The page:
Long-planned road expansions and drainage work by the Havensight Mall entrance were changed to save as many trees as possible, but five ancient mahogany trees are in the path of expansions and must be cut, Public Works Commissioner Darryl Smalls said Monday.
More than a dozen demonstrators and hundreds more pedestrians and drivers protested the tree removal in front of the Havensight Mall last Thursday, when environmentally-minded residents got word of plans for the trees’ imminent removal. Opponents of the plan expressed frustration at the loss of irreplaceable natural and aesthetic assets like the trees, and Sen. Craig Barshinger urged Public Works to put a hold on the project.
Reached by phone Monday night, Smalls said the road and drainage work "is a critical project for the territory," and gave no indication there was any chance the trees could be saved.
"We are very excited about this," Smalls said, adding that there’s flooding in the Havensight area. “Part of this project will widen the road and add new drainage structures," he said.
Widening the road is also meant to help the flow of traffic in a congested area, Public Works officials have said.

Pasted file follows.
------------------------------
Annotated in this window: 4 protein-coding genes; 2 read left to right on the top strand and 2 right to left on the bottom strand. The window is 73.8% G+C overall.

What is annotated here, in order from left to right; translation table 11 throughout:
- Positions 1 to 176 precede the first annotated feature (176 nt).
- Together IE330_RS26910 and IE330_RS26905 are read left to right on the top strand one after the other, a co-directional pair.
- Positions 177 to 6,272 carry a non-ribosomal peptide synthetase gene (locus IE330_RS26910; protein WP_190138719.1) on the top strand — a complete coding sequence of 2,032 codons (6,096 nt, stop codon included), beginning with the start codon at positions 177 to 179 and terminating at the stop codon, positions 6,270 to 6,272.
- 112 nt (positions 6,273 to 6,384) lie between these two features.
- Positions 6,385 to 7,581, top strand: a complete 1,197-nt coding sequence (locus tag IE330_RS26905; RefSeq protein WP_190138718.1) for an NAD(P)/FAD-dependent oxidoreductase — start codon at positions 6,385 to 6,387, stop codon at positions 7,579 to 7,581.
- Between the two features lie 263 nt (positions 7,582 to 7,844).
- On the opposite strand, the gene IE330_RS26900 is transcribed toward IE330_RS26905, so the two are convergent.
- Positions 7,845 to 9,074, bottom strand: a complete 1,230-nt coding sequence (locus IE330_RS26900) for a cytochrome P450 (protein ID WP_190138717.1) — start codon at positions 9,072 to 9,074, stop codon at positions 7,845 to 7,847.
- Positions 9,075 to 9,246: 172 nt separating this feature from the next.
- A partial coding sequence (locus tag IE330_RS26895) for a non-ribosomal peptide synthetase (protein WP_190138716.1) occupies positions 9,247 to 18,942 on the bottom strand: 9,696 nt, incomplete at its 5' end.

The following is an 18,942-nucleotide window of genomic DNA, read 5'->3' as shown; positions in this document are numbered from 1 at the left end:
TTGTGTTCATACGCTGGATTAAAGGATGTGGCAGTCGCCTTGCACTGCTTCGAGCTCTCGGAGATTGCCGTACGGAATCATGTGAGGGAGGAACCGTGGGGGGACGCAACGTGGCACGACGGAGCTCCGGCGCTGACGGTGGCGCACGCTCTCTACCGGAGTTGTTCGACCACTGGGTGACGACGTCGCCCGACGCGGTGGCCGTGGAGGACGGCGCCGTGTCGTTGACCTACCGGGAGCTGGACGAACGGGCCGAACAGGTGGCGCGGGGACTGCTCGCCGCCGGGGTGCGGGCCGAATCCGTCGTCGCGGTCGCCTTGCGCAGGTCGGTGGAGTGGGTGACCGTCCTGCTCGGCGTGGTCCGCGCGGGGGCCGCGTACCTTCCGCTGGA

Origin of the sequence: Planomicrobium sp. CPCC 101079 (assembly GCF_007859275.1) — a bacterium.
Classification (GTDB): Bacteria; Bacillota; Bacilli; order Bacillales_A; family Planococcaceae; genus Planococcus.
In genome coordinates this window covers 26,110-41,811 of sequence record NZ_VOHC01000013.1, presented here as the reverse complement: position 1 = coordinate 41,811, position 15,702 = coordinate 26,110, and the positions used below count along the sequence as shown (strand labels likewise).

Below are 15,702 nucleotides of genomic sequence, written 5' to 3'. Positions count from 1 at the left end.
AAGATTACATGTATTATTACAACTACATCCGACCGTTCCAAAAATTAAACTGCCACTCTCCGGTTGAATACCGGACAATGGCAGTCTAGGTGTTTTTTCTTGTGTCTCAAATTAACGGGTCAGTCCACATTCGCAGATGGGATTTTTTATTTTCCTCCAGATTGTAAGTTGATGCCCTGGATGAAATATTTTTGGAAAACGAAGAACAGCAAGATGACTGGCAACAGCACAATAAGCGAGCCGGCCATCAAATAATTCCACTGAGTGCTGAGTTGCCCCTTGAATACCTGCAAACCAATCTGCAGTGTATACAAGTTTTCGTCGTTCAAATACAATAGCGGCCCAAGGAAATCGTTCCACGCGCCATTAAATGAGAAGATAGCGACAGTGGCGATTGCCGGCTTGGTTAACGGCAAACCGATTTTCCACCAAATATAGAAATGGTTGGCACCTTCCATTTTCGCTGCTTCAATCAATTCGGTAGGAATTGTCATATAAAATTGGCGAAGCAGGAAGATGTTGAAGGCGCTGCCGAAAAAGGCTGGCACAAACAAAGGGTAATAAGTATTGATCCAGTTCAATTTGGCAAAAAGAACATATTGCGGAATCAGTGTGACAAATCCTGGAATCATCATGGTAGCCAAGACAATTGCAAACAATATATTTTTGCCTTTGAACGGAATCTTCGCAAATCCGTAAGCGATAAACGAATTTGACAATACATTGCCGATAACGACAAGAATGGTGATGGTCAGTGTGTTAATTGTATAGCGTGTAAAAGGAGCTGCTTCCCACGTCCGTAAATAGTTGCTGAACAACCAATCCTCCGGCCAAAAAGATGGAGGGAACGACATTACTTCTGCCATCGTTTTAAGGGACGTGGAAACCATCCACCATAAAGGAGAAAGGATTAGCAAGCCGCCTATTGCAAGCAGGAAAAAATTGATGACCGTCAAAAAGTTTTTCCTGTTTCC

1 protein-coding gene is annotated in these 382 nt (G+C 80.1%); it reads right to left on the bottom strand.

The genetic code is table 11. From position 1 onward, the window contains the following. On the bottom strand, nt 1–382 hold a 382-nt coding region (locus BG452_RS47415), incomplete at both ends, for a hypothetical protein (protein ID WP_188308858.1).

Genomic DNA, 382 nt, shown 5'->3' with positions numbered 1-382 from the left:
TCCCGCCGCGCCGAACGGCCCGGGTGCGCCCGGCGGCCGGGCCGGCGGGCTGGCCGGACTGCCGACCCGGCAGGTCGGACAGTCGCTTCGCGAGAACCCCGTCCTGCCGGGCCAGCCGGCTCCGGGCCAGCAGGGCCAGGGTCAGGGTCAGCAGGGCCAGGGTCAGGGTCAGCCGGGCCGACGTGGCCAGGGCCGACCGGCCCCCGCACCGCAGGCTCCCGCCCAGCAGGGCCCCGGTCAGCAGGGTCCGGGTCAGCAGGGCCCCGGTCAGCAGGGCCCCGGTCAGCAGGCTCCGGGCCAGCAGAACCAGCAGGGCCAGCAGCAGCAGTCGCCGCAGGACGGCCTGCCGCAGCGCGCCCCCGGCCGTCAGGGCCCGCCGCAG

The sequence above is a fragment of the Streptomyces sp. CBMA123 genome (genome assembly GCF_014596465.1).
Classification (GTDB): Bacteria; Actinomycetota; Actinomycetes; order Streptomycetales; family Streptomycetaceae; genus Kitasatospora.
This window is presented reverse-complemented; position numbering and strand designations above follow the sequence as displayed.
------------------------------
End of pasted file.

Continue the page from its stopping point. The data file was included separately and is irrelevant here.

Several of the trees are already stressed and unhealthy, but that was a secondary consideration, and the road work is the reason the trees are slated to be removed, according to Smalls.
Public Works tried to avoid cutting trees where possible, Smalls said. "We went in and identified how we can shift road to save trees."
"We’re really trying to surgically get in and around the trees and maintain as many as possible,” he said. “The fact that some of these trees are stressed could pose a threat to the motoring and pedestrian public."
Some of the mahogany trees in the area are within the future roadway median, and will remain there, but five trees fall outside that median, and are in the actual path of the roadway expansion, the commissioner said.
Public Works is aware of the concerns in the community about the trees, Smalls said, adding that the department plans to work with the community to get more information out on what Public Works is doing and why.